At about 9 a.m. Jan. 23, I opened our furniture business on 23rd Street and began work as I’ve done for the past 16 years.

At about 9:15 a.m., I noticed a City of Ottawa truck race into our parking lot entrance, cross the parking lot east, onward past the paved area of the parking lot, and continue across a grassy area (termed a collection “water retention” pond) ending up at the extreme east of our property near the rail trail.

As the morning progressed, I noticed a truck or trucks — and once even a backhoe — doing this same thing several times, leaving and returning in the same manner. There were, most likely, other trips I did not witness. As there are utilities on the extreme east of the property, I wasn’t clueless as to the fact that it had something to do with water or water drainage, but with the number of trips to and away from the subject area, it was evident the activity was taking its toll on the grounds in which we attempt to maintain their attractiveness.

In and of itself, I didn’t have much of an issue with this. This has gone on for as long as I’ve been here. While the city has the right to get to those utilities, most of those trips could have been done by simply parking on the asphalt and walking 20 yards to the spot the person needed to reach.

Sometime around mid-morning, one of our customers returned from using our bathroom and notified us she was unable to flush the toilet. She was embarrassed. We were embarrassed (for her as well). And I had no answer as to why, but obviously knew it had something to do with the activity I witnessed outside earlier. I don’t know how long the water had been shut off, but it really doesn’t matter, particularly in-lieu of this event.

Why in the world would we not have been notified at some point (preferably at the beginning) of either the potential or actual shutting off of our water? It would be sensible, conscientious, respectful and right to have notified us of their action that might affect us in such a way. It would have taken all of one minute to have accomplished this. It particularly aggravates me considering our business has collected more than $1 million in sales taxes to the state, county and City of Ottawa since its inception. It has paid nearly $400,000 in property taxes. Having said that, it doesn’t earn me any special treatment (I’ve never asked for it and don’t expect it) other than the simple decency and consideration someone or some group of people should be obliged to give someone else.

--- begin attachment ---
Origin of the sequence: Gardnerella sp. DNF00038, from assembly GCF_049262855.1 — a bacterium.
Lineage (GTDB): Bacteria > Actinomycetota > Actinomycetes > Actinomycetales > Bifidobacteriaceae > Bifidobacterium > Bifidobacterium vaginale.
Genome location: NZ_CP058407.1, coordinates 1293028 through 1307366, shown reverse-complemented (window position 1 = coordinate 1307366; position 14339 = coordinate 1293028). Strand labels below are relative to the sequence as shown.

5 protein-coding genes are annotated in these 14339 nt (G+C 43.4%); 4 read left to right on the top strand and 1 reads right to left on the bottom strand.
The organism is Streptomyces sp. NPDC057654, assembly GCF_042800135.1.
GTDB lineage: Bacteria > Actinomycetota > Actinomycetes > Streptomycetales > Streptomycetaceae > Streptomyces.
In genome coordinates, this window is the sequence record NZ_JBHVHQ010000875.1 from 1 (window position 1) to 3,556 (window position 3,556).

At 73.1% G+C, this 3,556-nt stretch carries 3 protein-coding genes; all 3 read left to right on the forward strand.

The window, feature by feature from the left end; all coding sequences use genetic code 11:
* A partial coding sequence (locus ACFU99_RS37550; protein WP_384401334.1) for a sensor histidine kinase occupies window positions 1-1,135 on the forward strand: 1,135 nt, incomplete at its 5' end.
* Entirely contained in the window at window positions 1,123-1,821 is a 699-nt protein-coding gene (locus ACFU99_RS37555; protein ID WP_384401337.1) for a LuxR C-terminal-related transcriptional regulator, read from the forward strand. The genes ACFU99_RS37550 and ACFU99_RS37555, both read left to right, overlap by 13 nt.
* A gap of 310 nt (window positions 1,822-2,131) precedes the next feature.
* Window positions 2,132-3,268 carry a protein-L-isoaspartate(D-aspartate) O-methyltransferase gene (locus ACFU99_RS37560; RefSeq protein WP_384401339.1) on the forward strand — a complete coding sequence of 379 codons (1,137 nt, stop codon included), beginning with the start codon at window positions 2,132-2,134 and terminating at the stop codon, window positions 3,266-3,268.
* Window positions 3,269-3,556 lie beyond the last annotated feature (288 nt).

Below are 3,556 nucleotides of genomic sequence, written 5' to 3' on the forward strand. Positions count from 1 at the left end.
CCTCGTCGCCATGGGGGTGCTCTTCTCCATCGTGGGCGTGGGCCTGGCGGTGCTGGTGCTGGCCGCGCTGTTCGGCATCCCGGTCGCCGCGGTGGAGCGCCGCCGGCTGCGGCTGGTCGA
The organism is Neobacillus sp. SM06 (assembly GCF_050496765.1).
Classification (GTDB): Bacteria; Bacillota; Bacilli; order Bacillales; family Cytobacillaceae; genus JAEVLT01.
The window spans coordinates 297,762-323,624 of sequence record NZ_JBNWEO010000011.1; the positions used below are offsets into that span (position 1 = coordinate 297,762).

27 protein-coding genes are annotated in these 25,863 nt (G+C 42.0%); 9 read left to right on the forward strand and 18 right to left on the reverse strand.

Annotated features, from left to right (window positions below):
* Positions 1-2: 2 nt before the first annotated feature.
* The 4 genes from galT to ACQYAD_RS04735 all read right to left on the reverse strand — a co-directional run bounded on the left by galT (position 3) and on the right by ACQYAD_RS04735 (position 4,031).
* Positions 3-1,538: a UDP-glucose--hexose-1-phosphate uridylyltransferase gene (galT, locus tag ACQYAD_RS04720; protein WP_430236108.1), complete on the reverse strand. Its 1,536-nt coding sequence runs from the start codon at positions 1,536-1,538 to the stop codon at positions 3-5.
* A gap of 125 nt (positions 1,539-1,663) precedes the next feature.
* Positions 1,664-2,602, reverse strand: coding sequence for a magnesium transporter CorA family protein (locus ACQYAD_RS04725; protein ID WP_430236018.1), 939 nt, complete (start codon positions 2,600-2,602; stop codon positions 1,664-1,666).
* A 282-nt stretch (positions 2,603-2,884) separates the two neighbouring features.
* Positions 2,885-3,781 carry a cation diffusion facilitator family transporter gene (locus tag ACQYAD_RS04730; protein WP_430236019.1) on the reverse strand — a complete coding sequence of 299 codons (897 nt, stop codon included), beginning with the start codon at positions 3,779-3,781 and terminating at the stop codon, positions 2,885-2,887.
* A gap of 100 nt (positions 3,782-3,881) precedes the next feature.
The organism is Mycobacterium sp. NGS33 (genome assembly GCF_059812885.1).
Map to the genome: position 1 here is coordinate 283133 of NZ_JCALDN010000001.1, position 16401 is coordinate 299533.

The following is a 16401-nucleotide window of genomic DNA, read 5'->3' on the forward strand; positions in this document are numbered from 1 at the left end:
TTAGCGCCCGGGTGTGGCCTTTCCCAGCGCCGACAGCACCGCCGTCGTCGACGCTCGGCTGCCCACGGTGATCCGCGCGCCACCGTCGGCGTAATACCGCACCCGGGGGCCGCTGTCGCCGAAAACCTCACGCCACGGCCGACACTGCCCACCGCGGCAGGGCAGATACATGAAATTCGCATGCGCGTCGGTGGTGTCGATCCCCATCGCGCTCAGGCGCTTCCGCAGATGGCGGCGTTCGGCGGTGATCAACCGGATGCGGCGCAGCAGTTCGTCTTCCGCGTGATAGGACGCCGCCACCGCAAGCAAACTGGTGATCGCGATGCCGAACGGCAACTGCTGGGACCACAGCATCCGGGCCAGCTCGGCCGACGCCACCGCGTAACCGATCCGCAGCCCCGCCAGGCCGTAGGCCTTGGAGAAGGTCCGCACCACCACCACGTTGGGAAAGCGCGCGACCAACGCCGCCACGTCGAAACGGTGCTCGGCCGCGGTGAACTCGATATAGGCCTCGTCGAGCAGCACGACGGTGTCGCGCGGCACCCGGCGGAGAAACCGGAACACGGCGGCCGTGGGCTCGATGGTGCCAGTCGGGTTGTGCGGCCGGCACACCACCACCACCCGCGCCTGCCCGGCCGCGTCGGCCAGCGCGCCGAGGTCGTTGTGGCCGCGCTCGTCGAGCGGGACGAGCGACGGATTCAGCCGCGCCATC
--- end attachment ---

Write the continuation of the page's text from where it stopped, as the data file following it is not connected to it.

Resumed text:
The same evening, I, along with between 60 to 70 other people, attended a Franklin County commission meeting to discuss the interlocal agreement, which was established between Franklin County and the City of Ottawa in 2006. As most people are now aware, the agreement established a boundary around the city limits and transferred responsibility of building and zoning requirements for those who live in the area defined as being in the Urban Growth Area from the county to the city. In short, those county residents living within the UGA must obtain a permit from the city when, say, building a structure, and it must be done in accordance with city rules and regulations. While there have been many expressions as to why people do not want to be under the control of the city, I propose to the readers this: Why would they?

The recent event I mentioned earlier is only the tip of the iceberg when it comes to what I regularly hear from people living inside our city and those who live outside the city, including multiple other counties around us who have had dealings with the city in one form or another. While these people could all be wrong, it doesn’t matter. It is at least a perception. If a business is to survive, it must identify why this is a perception and make adjustments to those things it does or doesn’t do to change it. Otherwise, it eventually dies.

While governments at all levels can survive a little longer, at least until the tax dollars to support them lasts, they too eventually will die along with the people they represent. This is evident when there aren’t new residents coming in to replace those who move or pass away, and when an area has nothing or very little to show for businesses coming in to replace those that close or move away. This leaves those who remain responsible for the financial burden to support the municipality’s activities, which leads to more of the same.

I believe this city and the county in which I live have good people who are qualified and dedicated to do the jobs they have either been hired or appointed to do by the residents they are supposed to serve. However, I am convinced that if changes are not made, it is likely all of us will be in worse shape than we are now.

“Causes” should be for the good of all, not just the few.

— Phil Messenger, Ottawa